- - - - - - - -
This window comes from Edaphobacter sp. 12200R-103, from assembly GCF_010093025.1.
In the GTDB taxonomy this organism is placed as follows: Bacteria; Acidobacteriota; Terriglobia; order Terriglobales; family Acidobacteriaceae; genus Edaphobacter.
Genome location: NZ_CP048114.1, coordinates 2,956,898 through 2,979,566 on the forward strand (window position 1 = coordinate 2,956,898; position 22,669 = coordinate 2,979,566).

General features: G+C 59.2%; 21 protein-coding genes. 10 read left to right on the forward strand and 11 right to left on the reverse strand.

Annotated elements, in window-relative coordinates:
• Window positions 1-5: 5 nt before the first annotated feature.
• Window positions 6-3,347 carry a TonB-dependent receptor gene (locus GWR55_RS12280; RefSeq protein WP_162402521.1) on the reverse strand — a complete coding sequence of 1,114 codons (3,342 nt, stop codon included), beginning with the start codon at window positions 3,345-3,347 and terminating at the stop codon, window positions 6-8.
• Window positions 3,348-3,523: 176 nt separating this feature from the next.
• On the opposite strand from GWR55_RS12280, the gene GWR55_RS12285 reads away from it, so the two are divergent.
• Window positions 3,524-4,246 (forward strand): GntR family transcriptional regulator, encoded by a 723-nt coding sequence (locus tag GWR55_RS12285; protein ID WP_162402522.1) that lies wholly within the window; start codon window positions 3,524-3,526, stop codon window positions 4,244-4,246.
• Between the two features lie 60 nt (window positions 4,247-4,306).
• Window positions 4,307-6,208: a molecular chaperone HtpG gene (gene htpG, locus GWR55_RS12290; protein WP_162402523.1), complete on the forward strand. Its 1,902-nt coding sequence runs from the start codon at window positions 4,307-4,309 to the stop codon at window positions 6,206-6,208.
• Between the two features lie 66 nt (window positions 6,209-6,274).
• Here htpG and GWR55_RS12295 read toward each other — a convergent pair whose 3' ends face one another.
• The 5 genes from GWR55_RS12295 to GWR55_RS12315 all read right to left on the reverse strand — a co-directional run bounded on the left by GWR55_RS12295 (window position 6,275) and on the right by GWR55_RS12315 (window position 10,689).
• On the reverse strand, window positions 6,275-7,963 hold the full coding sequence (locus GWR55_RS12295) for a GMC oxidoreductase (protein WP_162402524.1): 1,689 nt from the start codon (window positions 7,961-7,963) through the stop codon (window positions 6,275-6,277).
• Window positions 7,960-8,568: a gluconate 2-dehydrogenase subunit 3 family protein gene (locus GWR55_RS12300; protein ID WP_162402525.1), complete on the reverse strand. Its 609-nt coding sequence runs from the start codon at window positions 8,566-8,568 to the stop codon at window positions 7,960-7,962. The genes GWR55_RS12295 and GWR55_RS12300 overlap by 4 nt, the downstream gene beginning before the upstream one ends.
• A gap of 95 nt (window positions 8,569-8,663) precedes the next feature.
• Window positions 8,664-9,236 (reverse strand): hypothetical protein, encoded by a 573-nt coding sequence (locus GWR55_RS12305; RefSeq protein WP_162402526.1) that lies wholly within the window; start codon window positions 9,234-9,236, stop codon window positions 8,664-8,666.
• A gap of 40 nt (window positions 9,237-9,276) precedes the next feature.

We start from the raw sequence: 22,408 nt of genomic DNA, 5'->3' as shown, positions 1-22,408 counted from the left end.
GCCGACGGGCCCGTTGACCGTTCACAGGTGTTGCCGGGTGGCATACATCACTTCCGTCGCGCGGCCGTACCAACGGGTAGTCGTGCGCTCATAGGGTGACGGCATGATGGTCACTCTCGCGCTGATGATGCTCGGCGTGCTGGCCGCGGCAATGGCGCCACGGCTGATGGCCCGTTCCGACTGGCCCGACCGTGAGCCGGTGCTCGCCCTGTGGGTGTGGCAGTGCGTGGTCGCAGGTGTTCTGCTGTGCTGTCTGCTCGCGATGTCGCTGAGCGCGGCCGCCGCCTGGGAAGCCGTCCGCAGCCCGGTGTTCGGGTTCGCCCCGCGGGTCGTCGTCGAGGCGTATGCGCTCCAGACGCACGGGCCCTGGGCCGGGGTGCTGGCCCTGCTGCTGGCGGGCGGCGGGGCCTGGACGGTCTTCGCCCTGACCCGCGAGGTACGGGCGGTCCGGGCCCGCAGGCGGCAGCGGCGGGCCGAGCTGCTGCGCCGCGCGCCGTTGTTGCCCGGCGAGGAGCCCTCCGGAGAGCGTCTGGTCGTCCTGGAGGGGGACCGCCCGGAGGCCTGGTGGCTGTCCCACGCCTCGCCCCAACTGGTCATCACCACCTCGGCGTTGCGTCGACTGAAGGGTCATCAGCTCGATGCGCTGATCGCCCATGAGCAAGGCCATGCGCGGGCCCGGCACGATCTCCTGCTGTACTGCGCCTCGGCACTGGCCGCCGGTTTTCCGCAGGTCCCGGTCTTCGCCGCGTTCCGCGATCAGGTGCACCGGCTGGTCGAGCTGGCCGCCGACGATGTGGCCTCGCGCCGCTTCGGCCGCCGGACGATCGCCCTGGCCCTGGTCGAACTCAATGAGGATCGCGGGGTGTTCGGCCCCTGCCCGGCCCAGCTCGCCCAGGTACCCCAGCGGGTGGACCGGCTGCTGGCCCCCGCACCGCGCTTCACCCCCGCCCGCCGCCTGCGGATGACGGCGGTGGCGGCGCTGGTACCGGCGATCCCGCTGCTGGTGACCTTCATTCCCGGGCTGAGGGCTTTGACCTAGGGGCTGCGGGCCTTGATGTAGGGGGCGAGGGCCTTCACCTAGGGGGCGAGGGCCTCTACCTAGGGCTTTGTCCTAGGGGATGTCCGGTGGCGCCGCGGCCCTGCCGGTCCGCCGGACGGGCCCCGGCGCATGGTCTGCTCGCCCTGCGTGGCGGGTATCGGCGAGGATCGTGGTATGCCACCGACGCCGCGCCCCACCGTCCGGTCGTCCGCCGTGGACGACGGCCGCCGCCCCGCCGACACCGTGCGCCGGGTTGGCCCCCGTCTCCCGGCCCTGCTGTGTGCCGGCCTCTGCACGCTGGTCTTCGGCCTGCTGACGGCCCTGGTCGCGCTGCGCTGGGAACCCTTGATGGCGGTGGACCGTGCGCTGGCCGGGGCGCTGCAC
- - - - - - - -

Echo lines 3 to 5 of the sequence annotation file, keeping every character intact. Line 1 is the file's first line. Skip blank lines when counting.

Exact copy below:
Genome location: NZ_CP048114.1, coordinates 2,956,898 through 2,979,566 on the forward strand (window position 1 = coordinate 2,956,898; position 22,669 = coordinate 2,979,566).

General features: G+C 59.2%; 21 protein-coding genes. 10 read left to right on the forward strand and 11 right to left on the reverse strand.

Annotated elements, in window-relative coordinates: